While conducting these experiments, they encountered two interesting problems—one related to their test setup, but the other would prevent actual use on the moon.
The CSM test setup is relatively small, with the liquid nitrogen cooling system relatively close to the sample that needs to sublimate. As such, most of the heat from the lamp that should be heating the sample is heating the liquid nitrogen, which acts like a heat sink. On the moon, this cannot happen, because the whole body is very cold and there is no thermally conductive material under your sample to absorb most of the energy intended to heat the water. And so, CSM built a bigger test chamber to try to limit the impact of this issue in their experiments.
Another problem is thorny though-after a relatively short time, the thermal method of mining creates a desiccated layer on top of the regolith that acts as a thermal barrier to the water that can be trapped further. Not only does little heat reach the lower level of the regolith, the dried layer essentially melts into a vapor barrier, making it nearly impossible for water to sublimate in the tent and collect in cold traps. .
Such difficulties are by no means insurmountable, and perhaps one of the most important aspects of the report shows why they think they are indeed surmountable — the business case. Estimated by the group of Dr. Sower that the total development cost for a reasonably sized PSR thermal mining operation on the moon is around $800M, with an additional $613M in product costs. It will also include operational costs of around $80M per year.
Those costs come with some hefty benefits—especially if it saves the cost of shipping water from Earth to any early lunar output. According to the report’s calculations, the Internal Rate of Return (IRR—a measure of how profitable a project is) would be approximately 8% if the system operators sold only commercial sources (for example, the trying to do other economic activities. of the month). That’s a little lower than many financiers would consider investment grade, especially for a risky project. However, suppose NASA or other national space agencies become customers to support their lunar operations. In that case, the IRR jumps to ~16%, closer to where financiers might be interested.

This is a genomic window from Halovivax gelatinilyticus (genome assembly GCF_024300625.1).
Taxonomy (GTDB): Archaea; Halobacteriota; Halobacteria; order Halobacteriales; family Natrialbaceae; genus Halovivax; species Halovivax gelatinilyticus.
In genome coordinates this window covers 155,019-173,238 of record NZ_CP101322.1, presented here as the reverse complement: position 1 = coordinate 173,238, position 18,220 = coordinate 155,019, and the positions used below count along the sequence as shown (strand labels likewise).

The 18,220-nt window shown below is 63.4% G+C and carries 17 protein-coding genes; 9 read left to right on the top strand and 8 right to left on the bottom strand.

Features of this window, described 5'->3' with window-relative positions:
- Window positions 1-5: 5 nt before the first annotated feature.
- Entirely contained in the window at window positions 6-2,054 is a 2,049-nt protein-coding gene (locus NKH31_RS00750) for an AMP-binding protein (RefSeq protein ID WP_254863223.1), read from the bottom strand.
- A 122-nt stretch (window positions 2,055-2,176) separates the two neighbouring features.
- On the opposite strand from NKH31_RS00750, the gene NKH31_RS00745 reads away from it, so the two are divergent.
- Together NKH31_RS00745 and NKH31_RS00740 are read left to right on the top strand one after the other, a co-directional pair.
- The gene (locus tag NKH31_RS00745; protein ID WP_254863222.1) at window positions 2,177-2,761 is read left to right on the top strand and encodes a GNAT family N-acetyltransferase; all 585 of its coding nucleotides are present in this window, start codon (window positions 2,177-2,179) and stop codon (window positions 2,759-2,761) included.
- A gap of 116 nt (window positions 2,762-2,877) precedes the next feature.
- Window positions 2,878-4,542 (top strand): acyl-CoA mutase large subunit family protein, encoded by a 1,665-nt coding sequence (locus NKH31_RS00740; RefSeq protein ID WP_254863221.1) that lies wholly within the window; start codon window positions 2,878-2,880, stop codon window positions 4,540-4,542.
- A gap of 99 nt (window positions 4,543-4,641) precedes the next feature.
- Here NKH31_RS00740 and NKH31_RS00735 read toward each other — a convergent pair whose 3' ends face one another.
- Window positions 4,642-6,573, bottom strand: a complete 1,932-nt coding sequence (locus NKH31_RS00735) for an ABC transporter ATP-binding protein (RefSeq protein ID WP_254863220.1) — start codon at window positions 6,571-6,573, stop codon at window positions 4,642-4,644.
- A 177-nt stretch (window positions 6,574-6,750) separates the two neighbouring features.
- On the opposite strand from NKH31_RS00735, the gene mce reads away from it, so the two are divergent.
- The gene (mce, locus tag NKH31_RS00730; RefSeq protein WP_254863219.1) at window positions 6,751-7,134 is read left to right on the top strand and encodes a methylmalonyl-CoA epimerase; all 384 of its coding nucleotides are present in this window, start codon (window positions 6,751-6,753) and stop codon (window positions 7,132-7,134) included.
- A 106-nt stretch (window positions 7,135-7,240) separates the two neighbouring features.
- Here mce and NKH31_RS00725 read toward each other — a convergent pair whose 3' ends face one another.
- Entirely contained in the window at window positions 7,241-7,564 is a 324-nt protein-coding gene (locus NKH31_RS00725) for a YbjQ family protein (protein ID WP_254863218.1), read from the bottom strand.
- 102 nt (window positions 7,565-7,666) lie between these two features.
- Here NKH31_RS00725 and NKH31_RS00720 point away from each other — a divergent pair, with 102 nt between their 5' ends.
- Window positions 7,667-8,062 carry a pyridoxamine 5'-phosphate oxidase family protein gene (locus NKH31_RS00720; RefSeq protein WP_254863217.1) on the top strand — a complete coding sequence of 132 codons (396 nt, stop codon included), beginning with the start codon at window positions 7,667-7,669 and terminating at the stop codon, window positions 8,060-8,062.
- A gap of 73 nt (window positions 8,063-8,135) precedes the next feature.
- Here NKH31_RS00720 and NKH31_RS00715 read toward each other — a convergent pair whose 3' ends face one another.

Admitted by Dr. Sowers that the business case is one of the riskiest parts of the overall proposal, because it requires demand, which currently does not exist because there is little or no operation on the moon that requires water. With NASA’s Artemis missions, that should change in the next decade, but it’s unclear if that will provide enough demand to make the technology economically feasible.
There are also many other risks, including uncertainty about the total amount and location of the moon’s water. Undoubtedly there are some of the PSR, but there may not be enough close to the surface, where it can be collected by thermal mining, to support long-term human habitation, and the water and other “volatiles ” should be sent. from Ceres or elsewhere in the asteroid belt. If that’s the case, there’s still an argument that the underlying thermal mining method could be profitable—it just might not be profitable.
Currently, the entire system is only in the planning stage, and it does not appear that the technology has received a Phase II NIAC, and it is not clear what progress has been made in the last few years. However, the technology is patented, and CSM offers it for licensing on their technology transfer website. And as technology generally advances, the idea of mining the moon becomes more appealing. So there’s a good chance this technology will eventually arrive, even if it takes a while.
Thermal Mining of Ices in Cold Solar System Bodies. space.mines.edu/wp-content/upl … eI-final-report.pdf